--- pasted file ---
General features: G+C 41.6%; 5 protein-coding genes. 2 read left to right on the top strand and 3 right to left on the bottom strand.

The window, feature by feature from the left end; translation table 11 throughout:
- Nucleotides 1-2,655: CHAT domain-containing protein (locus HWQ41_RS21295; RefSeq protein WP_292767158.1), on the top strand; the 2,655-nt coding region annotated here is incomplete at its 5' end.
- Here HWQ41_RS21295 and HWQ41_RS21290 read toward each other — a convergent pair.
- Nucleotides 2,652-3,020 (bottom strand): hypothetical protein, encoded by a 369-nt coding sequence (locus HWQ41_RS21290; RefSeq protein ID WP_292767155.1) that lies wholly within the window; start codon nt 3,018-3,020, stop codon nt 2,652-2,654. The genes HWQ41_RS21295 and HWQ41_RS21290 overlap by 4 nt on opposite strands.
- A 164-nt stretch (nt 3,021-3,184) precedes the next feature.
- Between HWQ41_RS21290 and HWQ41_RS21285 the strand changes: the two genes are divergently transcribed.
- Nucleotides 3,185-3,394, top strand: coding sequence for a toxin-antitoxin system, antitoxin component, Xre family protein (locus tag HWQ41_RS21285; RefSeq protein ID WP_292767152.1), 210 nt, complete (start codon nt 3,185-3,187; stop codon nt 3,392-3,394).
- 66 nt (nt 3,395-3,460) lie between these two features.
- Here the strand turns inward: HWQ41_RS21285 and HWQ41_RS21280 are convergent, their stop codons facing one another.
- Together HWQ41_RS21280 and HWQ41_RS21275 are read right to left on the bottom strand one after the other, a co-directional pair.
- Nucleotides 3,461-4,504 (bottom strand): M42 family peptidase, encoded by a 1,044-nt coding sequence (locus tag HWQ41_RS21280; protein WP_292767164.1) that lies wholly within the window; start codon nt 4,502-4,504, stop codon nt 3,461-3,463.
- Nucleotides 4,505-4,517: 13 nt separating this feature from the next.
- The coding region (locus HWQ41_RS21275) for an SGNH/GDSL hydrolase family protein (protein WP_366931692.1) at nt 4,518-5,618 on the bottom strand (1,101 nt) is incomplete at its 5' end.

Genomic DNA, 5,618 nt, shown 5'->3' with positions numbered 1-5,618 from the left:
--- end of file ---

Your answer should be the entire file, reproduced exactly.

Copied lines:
General features: G+C 41.6%; 5 protein-coding genes. 2 read left to right on the top strand and 3 right to left on the bottom strand.

The window, feature by feature from the left end; translation table 11 throughout:
- Nucleotides 1-2,655: CHAT domain-containing protein (locus HWQ41_RS21295; RefSeq protein WP_292767158.1), on the top strand; the 2,655-nt coding region annotated here is incomplete at its 5' end.
- Here HWQ41_RS21295 and HWQ41_RS21290 read toward each other — a convergent pair.
- Nucleotides 2,652-3,020 (bottom strand): hypothetical protein, encoded by a 369-nt coding sequence (locus HWQ41_RS21290; RefSeq protein ID WP_292767155.1) that lies wholly within the window; start codon nt 3,018-3,020, stop codon nt 2,652-2,654. The genes HWQ41_RS21295 and HWQ41_RS21290 overlap by 4 nt on opposite strands.
- A 164-nt stretch (nt 3,021-3,184) precedes the next feature.
- Between HWQ41_RS21290 and HWQ41_RS21285 the strand changes: the two genes are divergently transcribed.
- Nucleotides 3,185-3,394, top strand: coding sequence for a toxin-antitoxin system, antitoxin component, Xre family protein (locus tag HWQ41_RS21285; RefSeq protein ID WP_292767152.1), 210 nt, complete (start codon nt 3,185-3,187; stop codon nt 3,392-3,394).
- 66 nt (nt 3,395-3,460) lie between these two features.
- Here the strand turns inward: HWQ41_RS21285 and HWQ41_RS21280 are convergent, their stop codons facing one another.
- Together HWQ41_RS21280 and HWQ41_RS21275 are read right to left on the bottom strand one after the other, a co-directional pair.
- Nucleotides 3,461-4,504 (bottom strand): M42 family peptidase, encoded by a 1,044-nt coding sequence (locus tag HWQ41_RS21280; protein WP_292767164.1) that lies wholly within the window; start codon nt 4,502-4,504, stop codon nt 3,461-3,463.
- Nucleotides 4,505-4,517: 13 nt separating this feature from the next.
- The coding region (locus HWQ41_RS21275) for an SGNH/GDSL hydrolase family protein (protein WP_366931692.1) at nt 4,518-5,618 on the bottom strand (1,101 nt) is incomplete at its 5' end.

Genomic DNA, 5,618 nt, shown 5'->3' with positions numbered 1-5,618 from the left: